The concept of nostalgia in relation to empire is usually analyzed as a longing for former imperial and colonial glory, thus eliding the full spectrum of hegemonic practices that are associated with empire. Focusing on the postindependence narratives and practices of France and Britain, this article distinguishes between imperial nostalgia and colonial nostalgia, arguing that the former is associated with the loss of empire—that is, the decline of national grandeur and the international power politics connected to economic and political hegemony—and the latter with the loss of sociocultural standing or, more precisely, the colonial lifestyle.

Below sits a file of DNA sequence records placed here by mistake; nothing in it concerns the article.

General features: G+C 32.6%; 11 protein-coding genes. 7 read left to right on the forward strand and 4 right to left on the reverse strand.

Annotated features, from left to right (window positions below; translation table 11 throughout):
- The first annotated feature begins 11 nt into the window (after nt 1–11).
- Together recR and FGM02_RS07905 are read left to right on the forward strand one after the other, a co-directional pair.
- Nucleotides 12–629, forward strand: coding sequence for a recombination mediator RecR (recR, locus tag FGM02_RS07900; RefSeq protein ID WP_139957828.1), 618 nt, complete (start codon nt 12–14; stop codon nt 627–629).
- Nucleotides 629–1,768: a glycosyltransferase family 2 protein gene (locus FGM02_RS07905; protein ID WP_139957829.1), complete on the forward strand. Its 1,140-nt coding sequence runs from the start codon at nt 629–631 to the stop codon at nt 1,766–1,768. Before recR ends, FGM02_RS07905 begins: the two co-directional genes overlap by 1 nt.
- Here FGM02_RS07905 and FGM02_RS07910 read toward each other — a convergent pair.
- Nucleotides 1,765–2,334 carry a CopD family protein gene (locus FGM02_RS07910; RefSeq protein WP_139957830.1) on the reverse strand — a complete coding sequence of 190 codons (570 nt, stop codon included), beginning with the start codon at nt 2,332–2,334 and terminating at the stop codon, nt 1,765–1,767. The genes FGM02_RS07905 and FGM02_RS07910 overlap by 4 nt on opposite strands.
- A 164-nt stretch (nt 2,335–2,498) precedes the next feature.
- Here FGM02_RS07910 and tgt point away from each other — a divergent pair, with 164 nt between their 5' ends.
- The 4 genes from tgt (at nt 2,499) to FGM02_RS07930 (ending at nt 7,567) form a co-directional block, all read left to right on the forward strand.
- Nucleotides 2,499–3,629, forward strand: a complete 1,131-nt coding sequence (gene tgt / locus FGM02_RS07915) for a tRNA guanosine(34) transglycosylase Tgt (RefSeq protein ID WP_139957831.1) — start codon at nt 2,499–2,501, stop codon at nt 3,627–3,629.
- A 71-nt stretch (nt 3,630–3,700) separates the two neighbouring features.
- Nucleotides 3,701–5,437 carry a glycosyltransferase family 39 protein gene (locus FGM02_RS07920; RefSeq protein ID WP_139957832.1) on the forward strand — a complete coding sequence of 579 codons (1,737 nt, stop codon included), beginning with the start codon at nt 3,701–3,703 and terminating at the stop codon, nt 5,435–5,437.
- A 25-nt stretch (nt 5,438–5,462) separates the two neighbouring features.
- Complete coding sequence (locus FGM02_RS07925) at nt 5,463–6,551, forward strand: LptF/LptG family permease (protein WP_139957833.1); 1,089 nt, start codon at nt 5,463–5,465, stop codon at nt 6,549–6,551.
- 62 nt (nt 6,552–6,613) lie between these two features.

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Imperial Nostalgia; Colonial Nostalgia
Differences of Theory, Similarities of Practice?
Patricia M. E. Lorcin
Margaret Andersen, Patricia M. E. Lorcin, Emily Lord Fransee, and Antoinette Burton
Nimisha Barton, Reproductive Citizens: Gender, Immigration, and the State in Modern France, 1880–1945 (Ithaca, NY: Cornell University Press, 2020).
Ian Coller, Muslims and Citizens: Islam, Politics and the French Revolution (New Haven, CT: Yale University Press, 2020).
Annette K. Joseph-Gabriel, Reimagining Liberation: How Black Women Transformed Citizenship in the French Empire (Champaign, IL: University of Illinois Press, 2019).
Françoise Vergès, The Wombs of Women: Race, Capital, Feminism. Translated and with an introduction by Kaiama L. Glover (Durham, NC: Duke University Press, 2020).